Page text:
The NMFS memo was originally reported July 19 in NW Fishletter. It's had proponents of flow augmentation up in arms ever since.

In her July 30 memo, DeHart said the jack return was not surprising, and compared it to jack returns in a large, ongoing study that is tracking survival of PIT-tagged hatchery fish. She said it was near the 10-year average (1991-2001), but "a considerable decrease" from the previous two years. Her memo neglected to mention that the hatchery releases that produced this year's jack returns were down considerably from the earlier years, a fact that NMFS scientists brought to light. Nearly 11 million Snake spring hatchery smolts were released in 1999, 7 million were released in 2000, and only 4 million were released in 2001.

The FPC memo told Sando that it was hard to understand the "gloomy forecasts" mentioned in The Oregonian, because no forecasts had been generated before the 2002 jacks had been counted. But DeHart herself made a forecast of sorts in February, in comments to NMFS on the federal analysis of spill survival during the drought, that were posted on the FPC Web site. "Despite the high proportion of Snake River fish transported from the 2001 out-migration," DeHart said, "it is unlikely that significant numbers of adults will return from this migration year because of the estuarine conditions."

Two weeks later, IDFG's anadromous fish manager Sharon Kiefer was quoted in an article posted on the Web site of conservation group Idaho Rivers United, saying, "One will only have to wait until the adult returns start coming back from this year's migration to be reminded how grave the situation is for the salmon stocks in the Snake River."

But Idaho has changed its tune. Since the jacks showed up, the state now predicts a spring run of 45,000 spring chinook next year, with the hatchery component (75 percent) about twice the 10-year average, according to a July 19 report by IDFG fisheries chief Virgil Moore to Idaho's Fish and Game Commission. Such a run should allow for a harvest of nearly 20,000 fish, he said.

The news may be good for Mid-Columbia spring runs as well, though only about one-third were transported from McNary Dam. A preliminary analysis of 2002 jack returns, based on the methodology used in the NMFS memo, shows that they returned at a rate similar to the 2000 return, when mainstem conditions were normal, rather than suffering huge mortalities while migrating during last year's drought conditions. -Bill Rudolph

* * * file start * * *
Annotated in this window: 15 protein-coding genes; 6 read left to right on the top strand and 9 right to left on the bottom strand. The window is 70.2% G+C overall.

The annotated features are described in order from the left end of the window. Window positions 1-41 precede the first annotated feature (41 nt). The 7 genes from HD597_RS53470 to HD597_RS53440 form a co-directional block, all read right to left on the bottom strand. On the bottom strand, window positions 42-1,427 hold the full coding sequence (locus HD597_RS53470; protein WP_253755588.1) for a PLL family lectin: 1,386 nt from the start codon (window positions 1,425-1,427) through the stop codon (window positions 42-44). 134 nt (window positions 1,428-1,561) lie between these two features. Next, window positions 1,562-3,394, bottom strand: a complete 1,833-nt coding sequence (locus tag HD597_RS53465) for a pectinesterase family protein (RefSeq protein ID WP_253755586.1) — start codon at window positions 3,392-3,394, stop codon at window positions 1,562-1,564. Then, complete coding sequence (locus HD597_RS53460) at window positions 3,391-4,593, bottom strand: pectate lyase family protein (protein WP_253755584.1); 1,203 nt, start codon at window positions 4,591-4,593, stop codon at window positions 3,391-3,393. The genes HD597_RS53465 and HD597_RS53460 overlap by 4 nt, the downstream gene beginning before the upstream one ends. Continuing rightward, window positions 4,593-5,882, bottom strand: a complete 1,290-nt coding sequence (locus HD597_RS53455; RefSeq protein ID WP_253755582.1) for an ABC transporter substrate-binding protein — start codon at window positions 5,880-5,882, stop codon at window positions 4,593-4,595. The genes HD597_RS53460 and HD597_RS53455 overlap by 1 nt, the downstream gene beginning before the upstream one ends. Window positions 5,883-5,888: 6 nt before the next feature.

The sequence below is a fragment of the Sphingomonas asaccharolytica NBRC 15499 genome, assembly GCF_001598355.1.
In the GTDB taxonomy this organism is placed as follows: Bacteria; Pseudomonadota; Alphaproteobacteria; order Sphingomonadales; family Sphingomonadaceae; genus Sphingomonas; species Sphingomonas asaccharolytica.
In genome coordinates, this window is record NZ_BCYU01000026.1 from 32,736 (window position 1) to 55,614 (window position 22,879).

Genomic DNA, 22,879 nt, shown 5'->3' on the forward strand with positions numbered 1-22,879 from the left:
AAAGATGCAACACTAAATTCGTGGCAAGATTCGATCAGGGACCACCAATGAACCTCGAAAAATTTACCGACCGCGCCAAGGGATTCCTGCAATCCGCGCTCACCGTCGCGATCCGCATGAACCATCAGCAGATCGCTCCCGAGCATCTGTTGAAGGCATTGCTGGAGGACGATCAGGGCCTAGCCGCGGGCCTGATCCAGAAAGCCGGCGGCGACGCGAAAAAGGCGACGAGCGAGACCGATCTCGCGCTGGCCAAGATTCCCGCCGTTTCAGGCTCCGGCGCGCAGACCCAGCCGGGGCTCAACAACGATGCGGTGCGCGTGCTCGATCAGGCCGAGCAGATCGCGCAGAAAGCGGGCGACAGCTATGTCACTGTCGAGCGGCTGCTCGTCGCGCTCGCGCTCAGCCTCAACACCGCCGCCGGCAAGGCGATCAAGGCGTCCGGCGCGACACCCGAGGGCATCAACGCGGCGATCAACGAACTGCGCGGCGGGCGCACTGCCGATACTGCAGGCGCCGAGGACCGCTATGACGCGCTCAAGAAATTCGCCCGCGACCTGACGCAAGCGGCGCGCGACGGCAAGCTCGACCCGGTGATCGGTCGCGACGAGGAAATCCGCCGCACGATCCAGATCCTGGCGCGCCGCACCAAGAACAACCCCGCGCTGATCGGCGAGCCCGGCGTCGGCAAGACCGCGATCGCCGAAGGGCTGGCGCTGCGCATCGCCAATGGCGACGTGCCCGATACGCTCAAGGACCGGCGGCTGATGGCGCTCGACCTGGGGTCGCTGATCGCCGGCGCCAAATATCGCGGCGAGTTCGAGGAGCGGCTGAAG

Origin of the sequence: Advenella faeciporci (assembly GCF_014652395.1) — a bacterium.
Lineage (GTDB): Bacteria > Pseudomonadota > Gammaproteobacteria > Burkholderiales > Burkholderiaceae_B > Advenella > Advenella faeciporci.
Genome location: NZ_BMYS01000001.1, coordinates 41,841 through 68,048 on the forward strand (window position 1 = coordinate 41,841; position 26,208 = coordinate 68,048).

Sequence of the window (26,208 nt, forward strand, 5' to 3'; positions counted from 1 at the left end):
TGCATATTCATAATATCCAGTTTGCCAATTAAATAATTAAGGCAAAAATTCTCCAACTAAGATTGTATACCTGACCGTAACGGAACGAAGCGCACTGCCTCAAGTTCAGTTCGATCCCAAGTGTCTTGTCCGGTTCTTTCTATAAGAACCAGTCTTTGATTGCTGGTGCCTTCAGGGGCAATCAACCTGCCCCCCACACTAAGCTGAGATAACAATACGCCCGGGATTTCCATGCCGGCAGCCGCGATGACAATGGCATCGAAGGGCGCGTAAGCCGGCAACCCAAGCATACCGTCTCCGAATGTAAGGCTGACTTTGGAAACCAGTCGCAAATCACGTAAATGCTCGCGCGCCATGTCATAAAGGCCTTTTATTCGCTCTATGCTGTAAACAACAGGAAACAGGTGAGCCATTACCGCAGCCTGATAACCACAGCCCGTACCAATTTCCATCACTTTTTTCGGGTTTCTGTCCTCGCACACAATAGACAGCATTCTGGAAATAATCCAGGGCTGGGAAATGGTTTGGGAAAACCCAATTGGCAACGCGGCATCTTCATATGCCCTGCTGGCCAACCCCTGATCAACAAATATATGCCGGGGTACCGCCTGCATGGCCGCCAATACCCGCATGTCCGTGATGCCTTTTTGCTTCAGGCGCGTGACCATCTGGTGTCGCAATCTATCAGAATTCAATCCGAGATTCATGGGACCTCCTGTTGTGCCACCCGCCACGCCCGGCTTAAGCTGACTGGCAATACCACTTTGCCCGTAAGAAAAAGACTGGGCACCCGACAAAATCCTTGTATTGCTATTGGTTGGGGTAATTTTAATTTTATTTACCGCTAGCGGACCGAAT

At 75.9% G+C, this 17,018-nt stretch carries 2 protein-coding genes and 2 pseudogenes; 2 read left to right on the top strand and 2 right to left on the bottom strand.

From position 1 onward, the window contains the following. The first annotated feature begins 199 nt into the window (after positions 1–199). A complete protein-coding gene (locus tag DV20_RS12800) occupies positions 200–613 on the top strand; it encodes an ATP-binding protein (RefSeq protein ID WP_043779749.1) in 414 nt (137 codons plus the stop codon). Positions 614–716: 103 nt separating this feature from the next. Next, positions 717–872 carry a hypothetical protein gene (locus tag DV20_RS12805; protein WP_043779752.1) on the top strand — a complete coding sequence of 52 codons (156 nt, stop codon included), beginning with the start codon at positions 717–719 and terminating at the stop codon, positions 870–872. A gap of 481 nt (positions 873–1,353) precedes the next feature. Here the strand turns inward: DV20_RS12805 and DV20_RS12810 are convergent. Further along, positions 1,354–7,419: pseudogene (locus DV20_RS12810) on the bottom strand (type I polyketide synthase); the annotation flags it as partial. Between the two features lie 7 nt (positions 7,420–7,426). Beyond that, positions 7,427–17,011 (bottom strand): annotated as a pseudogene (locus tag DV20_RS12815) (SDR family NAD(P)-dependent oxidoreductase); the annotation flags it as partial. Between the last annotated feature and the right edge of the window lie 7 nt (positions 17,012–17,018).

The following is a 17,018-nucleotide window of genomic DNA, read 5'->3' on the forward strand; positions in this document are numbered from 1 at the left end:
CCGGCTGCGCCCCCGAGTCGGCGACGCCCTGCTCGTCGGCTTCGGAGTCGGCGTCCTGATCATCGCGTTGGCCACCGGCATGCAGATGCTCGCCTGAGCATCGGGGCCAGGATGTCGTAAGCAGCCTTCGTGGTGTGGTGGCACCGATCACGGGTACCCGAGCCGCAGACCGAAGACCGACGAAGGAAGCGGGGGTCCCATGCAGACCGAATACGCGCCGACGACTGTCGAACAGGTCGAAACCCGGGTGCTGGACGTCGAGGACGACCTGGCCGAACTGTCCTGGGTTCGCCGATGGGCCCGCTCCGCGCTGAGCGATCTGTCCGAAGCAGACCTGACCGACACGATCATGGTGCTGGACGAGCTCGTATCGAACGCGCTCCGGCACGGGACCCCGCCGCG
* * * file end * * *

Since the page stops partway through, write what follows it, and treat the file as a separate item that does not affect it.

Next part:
Northwest Power Planning Council members from Idaho and Montana are circulating proposed amendments to the Columbia Basin's mainstem fish program that call for making some wholesale changes to recovery priorities. The Idaho and Montana representatives have suggested that all strategies taken to improve fish passage through the hydro system should "provide the highest possible adult survivals as the first priority."

Such a shift in priorities would represent a huge sea change for the council's overall program. Back in 1994, when council members last voted on mainstem issues, the majority approved a partial-year drawdown strategy at dams on the lower Snake River, an approach that had never been demonstrated to provide juvenile fish benefits and would probably have had large adverse effects on migrating adults, according to members of NMFS' own early 1990's recovery team. One of Idaho's council members at the time, Jay Webb, resigned from the council after his refusal to support the program put him at odds with then Gov. Cecil Andrus. Only Montana's members voted against the program.

Other proposals from the two states are at odds with the flow augmentation strategy institutionalized in the latest hydro BiOp, finalized in December 2000, that spells out the current flow augmentation and spill strategy at federal dams in the Northwest.

"From our perspective," Montana council members Ed Bartlett and John Hines said in an Aug. 5 cover letter that accompanied their draft, "this proposal is consistent with the flexibility within the NMFS biological opinion whereby the specific measures for achieving the biological performance standards can be modified as new scientific information becomes available." They said it was critical for the council to recommend changes to hydro operations if the biological benefits to fish, both anadromous and resident, along with operational efficiencies, justify such changes.

"We recognize that all of these areas, particularly flow augmentation and spill, are politically sensitive migration tools," said the Montanans' letter. "Regardless, we feel that we can improve the implementation of both of these tools so that we have a more efficient and successful recovery effort."